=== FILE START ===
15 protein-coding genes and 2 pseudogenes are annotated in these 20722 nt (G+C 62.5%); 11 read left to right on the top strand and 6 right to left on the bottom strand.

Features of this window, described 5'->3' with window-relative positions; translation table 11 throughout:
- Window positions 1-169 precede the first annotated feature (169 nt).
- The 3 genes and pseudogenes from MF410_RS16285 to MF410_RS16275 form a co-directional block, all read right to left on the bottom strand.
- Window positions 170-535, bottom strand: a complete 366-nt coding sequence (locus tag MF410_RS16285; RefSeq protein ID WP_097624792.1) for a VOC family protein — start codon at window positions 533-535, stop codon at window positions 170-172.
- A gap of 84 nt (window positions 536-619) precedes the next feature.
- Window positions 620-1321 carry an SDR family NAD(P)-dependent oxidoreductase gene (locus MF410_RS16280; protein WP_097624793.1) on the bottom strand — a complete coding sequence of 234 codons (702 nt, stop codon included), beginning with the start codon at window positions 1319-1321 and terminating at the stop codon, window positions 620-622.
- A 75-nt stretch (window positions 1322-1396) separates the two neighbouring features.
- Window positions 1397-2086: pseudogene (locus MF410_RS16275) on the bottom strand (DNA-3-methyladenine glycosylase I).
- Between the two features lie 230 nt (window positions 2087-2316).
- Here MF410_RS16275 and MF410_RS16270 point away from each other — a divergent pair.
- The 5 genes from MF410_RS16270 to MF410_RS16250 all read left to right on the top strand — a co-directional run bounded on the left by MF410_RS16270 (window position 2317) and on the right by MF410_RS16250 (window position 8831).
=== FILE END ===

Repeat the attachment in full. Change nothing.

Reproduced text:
15 protein-coding genes and 2 pseudogenes are annotated in these 20722 nt (G+C 62.5%); 11 read left to right on the top strand and 6 right to left on the bottom strand.

Features of this window, described 5'->3' with window-relative positions; translation table 11 throughout:
- Window positions 1-169 precede the first annotated feature (169 nt).
- The 3 genes and pseudogenes from MF410_RS16285 to MF410_RS16275 form a co-directional block, all read right to left on the bottom strand.
- Window positions 170-535, bottom strand: a complete 366-nt coding sequence (locus tag MF410_RS16285; RefSeq protein ID WP_097624792.1) for a VOC family protein — start codon at window positions 533-535, stop codon at window positions 170-172.
- A gap of 84 nt (window positions 536-619) precedes the next feature.
- Window positions 620-1321 carry an SDR family NAD(P)-dependent oxidoreductase gene (locus MF410_RS16280; protein WP_097624793.1) on the bottom strand — a complete coding sequence of 234 codons (702 nt, stop codon included), beginning with the start codon at window positions 1319-1321 and terminating at the stop codon, window positions 620-622.
- A 75-nt stretch (window positions 1322-1396) separates the two neighbouring features.
- Window positions 1397-2086: pseudogene (locus MF410_RS16275) on the bottom strand (DNA-3-methyladenine glycosylase I).
- Between the two features lie 230 nt (window positions 2087-2316).
- Here MF410_RS16275 and MF410_RS16270 point away from each other — a divergent pair.
- The 5 genes from MF410_RS16270 to MF410_RS16250 all read left to right on the top strand — a co-directional run bounded on the left by MF410_RS16270 (window position 2317) and on the right by MF410_RS16250 (window position 8831).